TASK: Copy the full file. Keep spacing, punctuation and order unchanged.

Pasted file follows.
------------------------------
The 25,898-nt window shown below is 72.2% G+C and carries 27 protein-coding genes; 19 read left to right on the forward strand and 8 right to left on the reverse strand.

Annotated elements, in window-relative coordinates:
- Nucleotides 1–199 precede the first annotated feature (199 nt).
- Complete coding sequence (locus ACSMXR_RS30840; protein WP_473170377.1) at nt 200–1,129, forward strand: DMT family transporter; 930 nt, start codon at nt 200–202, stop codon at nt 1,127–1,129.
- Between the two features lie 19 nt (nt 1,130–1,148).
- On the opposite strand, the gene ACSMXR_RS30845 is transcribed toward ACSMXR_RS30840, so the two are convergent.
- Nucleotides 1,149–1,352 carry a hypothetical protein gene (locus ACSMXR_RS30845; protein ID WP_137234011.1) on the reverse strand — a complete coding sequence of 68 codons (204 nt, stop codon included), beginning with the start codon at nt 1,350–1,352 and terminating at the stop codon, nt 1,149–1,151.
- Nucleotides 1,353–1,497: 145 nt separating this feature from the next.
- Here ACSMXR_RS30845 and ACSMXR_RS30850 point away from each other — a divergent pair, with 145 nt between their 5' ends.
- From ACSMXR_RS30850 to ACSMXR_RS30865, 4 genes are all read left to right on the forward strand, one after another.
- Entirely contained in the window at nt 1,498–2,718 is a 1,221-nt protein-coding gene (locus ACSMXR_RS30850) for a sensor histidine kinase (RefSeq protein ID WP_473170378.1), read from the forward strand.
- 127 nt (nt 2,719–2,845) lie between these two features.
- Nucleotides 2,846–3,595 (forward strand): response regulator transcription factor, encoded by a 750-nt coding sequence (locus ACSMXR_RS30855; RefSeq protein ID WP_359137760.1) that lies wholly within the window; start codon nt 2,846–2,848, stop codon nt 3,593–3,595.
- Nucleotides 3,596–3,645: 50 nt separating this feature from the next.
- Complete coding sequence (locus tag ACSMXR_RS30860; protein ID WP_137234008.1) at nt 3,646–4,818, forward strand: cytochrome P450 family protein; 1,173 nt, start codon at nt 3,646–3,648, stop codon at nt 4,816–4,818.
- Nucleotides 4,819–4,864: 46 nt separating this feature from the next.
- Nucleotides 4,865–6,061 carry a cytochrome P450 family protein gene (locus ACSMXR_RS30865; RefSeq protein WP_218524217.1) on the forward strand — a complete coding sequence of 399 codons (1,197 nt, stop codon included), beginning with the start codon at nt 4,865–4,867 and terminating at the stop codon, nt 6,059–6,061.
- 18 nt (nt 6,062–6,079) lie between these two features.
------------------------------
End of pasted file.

The 25,898-nt window shown below is 72.2% G+C and carries 27 protein-coding genes; 19 read left to right on the forward strand and 8 right to left on the reverse strand.

Annotated elements, in window-relative coordinates:
- Nucleotides 1–199 precede the first annotated feature (199 nt).
- Complete coding sequence (locus ACSMXR_RS30840; protein WP_473170377.1) at nt 200–1,129, forward strand: DMT family transporter; 930 nt, start codon at nt 200–202, stop codon at nt 1,127–1,129.
- Between the two features lie 19 nt (nt 1,130–1,148).
- On the opposite strand, the gene ACSMXR_RS30845 is transcribed toward ACSMXR_RS30840, so the two are convergent.
- Nucleotides 1,149–1,352 carry a hypothetical protein gene (locus ACSMXR_RS30845; protein ID WP_137234011.1) on the reverse strand — a complete coding sequence of 68 codons (204 nt, stop codon included), beginning with the start codon at nt 1,350–1,352 and terminating at the stop codon, nt 1,149–1,151.
- Nucleotides 1,353–1,497: 145 nt separating this feature from the next.
- Here ACSMXR_RS30845 and ACSMXR_RS30850 point away from each other — a divergent pair, with 145 nt between their 5' ends.
- From ACSMXR_RS30850 to ACSMXR_RS30865, 4 genes are all read left to right on the forward strand, one after another.
- Entirely contained in the window at nt 1,498–2,718 is a 1,221-nt protein-coding gene (locus ACSMXR_RS30850) for a sensor histidine kinase (RefSeq protein ID WP_473170378.1), read from the forward strand.
- 127 nt (nt 2,719–2,845) lie between these two features.
- Nucleotides 2,846–3,595 (forward strand): response regulator transcription factor, encoded by a 750-nt coding sequence (locus ACSMXR_RS30855; RefSeq protein ID WP_359137760.1) that lies wholly within the window; start codon nt 2,846–2,848, stop codon nt 3,593–3,595.
- Nucleotides 3,596–3,645: 50 nt separating this feature from the next.
- Complete coding sequence (locus tag ACSMXR_RS30860; protein ID WP_137234008.1) at nt 3,646–4,818, forward strand: cytochrome P450 family protein; 1,173 nt, start codon at nt 3,646–3,648, stop codon at nt 4,816–4,818.
- Nucleotides 4,819–4,864: 46 nt separating this feature from the next.
- Nucleotides 4,865–6,061 carry a cytochrome P450 family protein gene (locus ACSMXR_RS30865; RefSeq protein WP_218524217.1) on the forward strand — a complete coding sequence of 399 codons (1,197 nt, stop codon included), beginning with the start codon at nt 4,865–4,867 and terminating at the stop codon, nt 6,059–6,061.
- 18 nt (nt 6,062–6,079) lie between these two features.